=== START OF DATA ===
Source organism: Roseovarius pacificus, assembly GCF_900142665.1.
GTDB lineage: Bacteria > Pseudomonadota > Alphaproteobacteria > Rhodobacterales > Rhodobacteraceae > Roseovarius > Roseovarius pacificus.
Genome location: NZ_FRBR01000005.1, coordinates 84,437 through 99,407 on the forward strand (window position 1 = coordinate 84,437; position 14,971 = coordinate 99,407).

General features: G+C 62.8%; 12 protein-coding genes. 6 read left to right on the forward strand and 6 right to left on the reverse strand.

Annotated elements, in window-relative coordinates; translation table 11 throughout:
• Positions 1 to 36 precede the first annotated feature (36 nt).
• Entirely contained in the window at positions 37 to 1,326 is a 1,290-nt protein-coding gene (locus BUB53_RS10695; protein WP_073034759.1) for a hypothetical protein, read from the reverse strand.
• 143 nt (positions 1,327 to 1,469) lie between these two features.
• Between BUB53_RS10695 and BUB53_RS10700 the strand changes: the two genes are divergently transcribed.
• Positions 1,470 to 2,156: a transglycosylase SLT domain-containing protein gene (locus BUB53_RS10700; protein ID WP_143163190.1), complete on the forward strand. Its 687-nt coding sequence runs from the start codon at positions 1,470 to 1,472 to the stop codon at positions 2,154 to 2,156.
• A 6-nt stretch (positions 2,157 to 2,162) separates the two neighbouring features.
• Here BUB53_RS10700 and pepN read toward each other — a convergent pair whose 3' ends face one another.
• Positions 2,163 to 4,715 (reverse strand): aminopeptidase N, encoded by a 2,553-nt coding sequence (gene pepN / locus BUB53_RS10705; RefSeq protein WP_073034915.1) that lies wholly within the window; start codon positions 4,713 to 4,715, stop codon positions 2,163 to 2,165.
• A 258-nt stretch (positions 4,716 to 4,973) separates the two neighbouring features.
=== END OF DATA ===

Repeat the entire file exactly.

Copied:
Source organism: Roseovarius pacificus, assembly GCF_900142665.1.
GTDB lineage: Bacteria > Pseudomonadota > Alphaproteobacteria > Rhodobacterales > Rhodobacteraceae > Roseovarius > Roseovarius pacificus.
Genome location: NZ_FRBR01000005.1, coordinates 84,437 through 99,407 on the forward strand (window position 1 = coordinate 84,437; position 14,971 = coordinate 99,407).

General features: G+C 62.8%; 12 protein-coding genes. 6 read left to right on the forward strand and 6 right to left on the reverse strand.

Annotated elements, in window-relative coordinates; translation table 11 throughout:
• Positions 1 to 36 precede the first annotated feature (36 nt).
• Entirely contained in the window at positions 37 to 1,326 is a 1,290-nt protein-coding gene (locus BUB53_RS10695; protein WP_073034759.1) for a hypothetical protein, read from the reverse strand.
• 143 nt (positions 1,327 to 1,469) lie between these two features.
• Between BUB53_RS10695 and BUB53_RS10700 the strand changes: the two genes are divergently transcribed.
• Positions 1,470 to 2,156: a transglycosylase SLT domain-containing protein gene (locus BUB53_RS10700; protein ID WP_143163190.1), complete on the forward strand. Its 687-nt coding sequence runs from the start codon at positions 1,470 to 1,472 to the stop codon at positions 2,154 to 2,156.
• A 6-nt stretch (positions 2,157 to 2,162) separates the two neighbouring features.
• Here BUB53_RS10700 and pepN read toward each other — a convergent pair whose 3' ends face one another.
• Positions 2,163 to 4,715 (reverse strand): aminopeptidase N, encoded by a 2,553-nt coding sequence (gene pepN / locus BUB53_RS10705; RefSeq protein WP_073034915.1) that lies wholly within the window; start codon positions 4,713 to 4,715, stop codon positions 2,163 to 2,165.
• A 258-nt stretch (positions 4,716 to 4,973) separates the two neighbouring features.